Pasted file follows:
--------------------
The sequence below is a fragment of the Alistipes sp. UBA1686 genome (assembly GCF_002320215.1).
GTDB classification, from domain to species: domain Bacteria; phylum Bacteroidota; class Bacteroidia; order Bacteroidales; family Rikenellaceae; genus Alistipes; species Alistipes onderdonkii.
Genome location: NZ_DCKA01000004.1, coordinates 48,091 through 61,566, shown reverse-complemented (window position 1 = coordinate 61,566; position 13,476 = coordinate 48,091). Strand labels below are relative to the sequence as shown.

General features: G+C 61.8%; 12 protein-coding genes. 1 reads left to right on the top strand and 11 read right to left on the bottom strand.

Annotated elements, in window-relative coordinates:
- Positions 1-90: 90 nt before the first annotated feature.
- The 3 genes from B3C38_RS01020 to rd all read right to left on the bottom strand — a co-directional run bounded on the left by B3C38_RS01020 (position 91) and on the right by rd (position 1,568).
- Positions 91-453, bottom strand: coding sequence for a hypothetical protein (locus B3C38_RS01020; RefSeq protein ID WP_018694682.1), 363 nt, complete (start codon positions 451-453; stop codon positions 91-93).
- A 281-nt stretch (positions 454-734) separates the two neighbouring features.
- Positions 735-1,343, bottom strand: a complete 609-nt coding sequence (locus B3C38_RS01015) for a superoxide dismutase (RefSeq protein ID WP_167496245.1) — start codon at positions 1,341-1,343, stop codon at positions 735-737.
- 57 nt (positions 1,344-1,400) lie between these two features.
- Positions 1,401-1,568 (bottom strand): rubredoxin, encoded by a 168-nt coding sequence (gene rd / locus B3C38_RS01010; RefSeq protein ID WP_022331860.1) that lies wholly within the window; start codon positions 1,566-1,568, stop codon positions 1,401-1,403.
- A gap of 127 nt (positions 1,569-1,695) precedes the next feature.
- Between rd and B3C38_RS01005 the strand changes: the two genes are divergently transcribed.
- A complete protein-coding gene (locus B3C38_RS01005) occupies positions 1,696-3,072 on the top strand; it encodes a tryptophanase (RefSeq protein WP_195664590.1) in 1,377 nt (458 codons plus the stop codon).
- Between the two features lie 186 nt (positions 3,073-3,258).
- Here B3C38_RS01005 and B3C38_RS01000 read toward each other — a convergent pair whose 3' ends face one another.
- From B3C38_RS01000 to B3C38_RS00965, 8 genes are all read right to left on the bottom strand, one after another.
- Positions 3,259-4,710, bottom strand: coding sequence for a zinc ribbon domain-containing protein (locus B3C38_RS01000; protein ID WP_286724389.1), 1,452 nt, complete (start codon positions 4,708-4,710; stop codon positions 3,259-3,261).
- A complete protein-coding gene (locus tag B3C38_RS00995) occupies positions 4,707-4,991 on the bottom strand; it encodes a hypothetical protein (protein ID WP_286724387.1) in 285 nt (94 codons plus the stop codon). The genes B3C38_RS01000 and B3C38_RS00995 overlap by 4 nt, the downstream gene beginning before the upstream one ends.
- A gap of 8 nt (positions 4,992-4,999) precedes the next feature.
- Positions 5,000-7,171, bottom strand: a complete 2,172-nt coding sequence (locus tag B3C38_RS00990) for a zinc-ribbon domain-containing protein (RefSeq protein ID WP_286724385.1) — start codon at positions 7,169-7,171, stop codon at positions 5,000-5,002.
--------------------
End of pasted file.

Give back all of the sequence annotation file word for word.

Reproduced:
The sequence below is a fragment of the Alistipes sp. UBA1686 genome (assembly GCF_002320215.1).
GTDB classification, from domain to species: domain Bacteria; phylum Bacteroidota; class Bacteroidia; order Bacteroidales; family Rikenellaceae; genus Alistipes; species Alistipes onderdonkii.
Genome location: NZ_DCKA01000004.1, coordinates 48,091 through 61,566, shown reverse-complemented (window position 1 = coordinate 61,566; position 13,476 = coordinate 48,091). Strand labels below are relative to the sequence as shown.

General features: G+C 61.8%; 12 protein-coding genes. 1 reads left to right on the top strand and 11 read right to left on the bottom strand.

Annotated elements, in window-relative coordinates:
- Positions 1-90: 90 nt before the first annotated feature.
- The 3 genes from B3C38_RS01020 to rd all read right to left on the bottom strand — a co-directional run bounded on the left by B3C38_RS01020 (position 91) and on the right by rd (position 1,568).
- Positions 91-453, bottom strand: coding sequence for a hypothetical protein (locus B3C38_RS01020; RefSeq protein ID WP_018694682.1), 363 nt, complete (start codon positions 451-453; stop codon positions 91-93).
- A 281-nt stretch (positions 454-734) separates the two neighbouring features.
- Positions 735-1,343, bottom strand: a complete 609-nt coding sequence (locus B3C38_RS01015) for a superoxide dismutase (RefSeq protein ID WP_167496245.1) — start codon at positions 1,341-1,343, stop codon at positions 735-737.
- 57 nt (positions 1,344-1,400) lie between these two features.
- Positions 1,401-1,568 (bottom strand): rubredoxin, encoded by a 168-nt coding sequence (gene rd / locus B3C38_RS01010; RefSeq protein ID WP_022331860.1) that lies wholly within the window; start codon positions 1,566-1,568, stop codon positions 1,401-1,403.
- A gap of 127 nt (positions 1,569-1,695) precedes the next feature.
- Between rd and B3C38_RS01005 the strand changes: the two genes are divergently transcribed.
- A complete protein-coding gene (locus B3C38_RS01005) occupies positions 1,696-3,072 on the top strand; it encodes a tryptophanase (RefSeq protein WP_195664590.1) in 1,377 nt (458 codons plus the stop codon).
- Between the two features lie 186 nt (positions 3,073-3,258).
- Here B3C38_RS01005 and B3C38_RS01000 read toward each other — a convergent pair whose 3' ends face one another.
- From B3C38_RS01000 to B3C38_RS00965, 8 genes are all read right to left on the bottom strand, one after another.
- Positions 3,259-4,710, bottom strand: coding sequence for a zinc ribbon domain-containing protein (locus B3C38_RS01000; protein ID WP_286724389.1), 1,452 nt, complete (start codon positions 4,708-4,710; stop codon positions 3,259-3,261).
- A complete protein-coding gene (locus tag B3C38_RS00995) occupies positions 4,707-4,991 on the bottom strand; it encodes a hypothetical protein (protein ID WP_286724387.1) in 285 nt (94 codons plus the stop codon). The genes B3C38_RS01000 and B3C38_RS00995 overlap by 4 nt, the downstream gene beginning before the upstream one ends.
- A gap of 8 nt (positions 4,992-4,999) precedes the next feature.
- Positions 5,000-7,171, bottom strand: a complete 2,172-nt coding sequence (locus tag B3C38_RS00990) for a zinc-ribbon domain-containing protein (RefSeq protein ID WP_286724385.1) — start codon at positions 7,169-7,171, stop codon at positions 5,000-5,002.